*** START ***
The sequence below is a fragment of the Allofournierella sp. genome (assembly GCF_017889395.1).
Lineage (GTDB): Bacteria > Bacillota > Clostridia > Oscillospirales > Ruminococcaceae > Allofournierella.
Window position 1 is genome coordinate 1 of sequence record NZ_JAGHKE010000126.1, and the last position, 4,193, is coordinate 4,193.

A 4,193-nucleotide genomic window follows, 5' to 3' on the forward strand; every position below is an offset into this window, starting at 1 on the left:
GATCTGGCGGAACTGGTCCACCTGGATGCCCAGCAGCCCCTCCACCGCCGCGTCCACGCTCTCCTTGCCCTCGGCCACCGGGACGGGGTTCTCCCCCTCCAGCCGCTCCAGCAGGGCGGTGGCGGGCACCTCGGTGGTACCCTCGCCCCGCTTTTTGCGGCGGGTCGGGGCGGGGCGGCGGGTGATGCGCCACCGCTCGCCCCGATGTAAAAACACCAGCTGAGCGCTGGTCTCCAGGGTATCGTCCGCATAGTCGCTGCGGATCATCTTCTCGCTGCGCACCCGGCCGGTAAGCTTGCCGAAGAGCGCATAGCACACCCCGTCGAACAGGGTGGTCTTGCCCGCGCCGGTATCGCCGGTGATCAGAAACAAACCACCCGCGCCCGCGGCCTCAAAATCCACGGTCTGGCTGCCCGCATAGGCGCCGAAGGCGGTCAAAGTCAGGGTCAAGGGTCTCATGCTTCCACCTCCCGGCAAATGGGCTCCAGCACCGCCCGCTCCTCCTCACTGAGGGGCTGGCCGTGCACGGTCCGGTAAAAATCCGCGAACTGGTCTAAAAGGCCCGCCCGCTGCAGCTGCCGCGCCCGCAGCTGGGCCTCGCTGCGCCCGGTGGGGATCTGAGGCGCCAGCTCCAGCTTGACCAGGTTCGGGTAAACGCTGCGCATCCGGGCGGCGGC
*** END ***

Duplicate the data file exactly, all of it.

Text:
The sequence below is a fragment of the Allofournierella sp. genome (assembly GCF_017889395.1).
Lineage (GTDB): Bacteria > Bacillota > Clostridia > Oscillospirales > Ruminococcaceae > Allofournierella.
Window position 1 is genome coordinate 1 of sequence record NZ_JAGHKE010000126.1, and the last position, 4,193, is coordinate 4,193.

A 4,193-nucleotide genomic window follows, 5' to 3' on the forward strand; every position below is an offset into this window, starting at 1 on the left:
GATCTGGCGGAACTGGTCCACCTGGATGCCCAGCAGCCCCTCCACCGCCGCGTCCACGCTCTCCTTGCCCTCGGCCACCGGGACGGGGTTCTCCCCCTCCAGCCGCTCCAGCAGGGCGGTGGCGGGCACCTCGGTGGTACCCTCGCCCCGCTTTTTGCGGCGGGTCGGGGCGGGGCGGCGGGTGATGCGCCACCGCTCGCCCCGATGTAAAAACACCAGCTGAGCGCTGGTCTCCAGGGTATCGTCCGCATAGTCGCTGCGGATCATCTTCTCGCTGCGCACCCGGCCGGTAAGCTTGCCGAAGAGCGCATAGCACACCCCGTCGAACAGGGTGGTCTTGCCCGCGCCGGTATCGCCGGTGATCAGAAACAAACCACCCGCGCCCGCGGCCTCAAAATCCACGGTCTGGCTGCCCGCATAGGCGCCGAAGGCGGTCAAAGTCAGGGTCAAGGGTCTCATGCTTCCACCTCCCGGCAAATGGGCTCCAGCACCGCCCGCTCCTCCTCACTGAGGGGCTGGCCGTGCACGGTCCGGTAAAAATCCGCGAACTGGTCTAAAAGGCCCGCCCGCTGCAGCTGCCGCGCCCGCAGCTGGGCCTCGCTGCGCCCGGTGGGGATCTGAGGCGCCAGCTCCAGCTTGACCAGGTTCGGGTAAACGCTGCGCATCCGGGCGGCGGC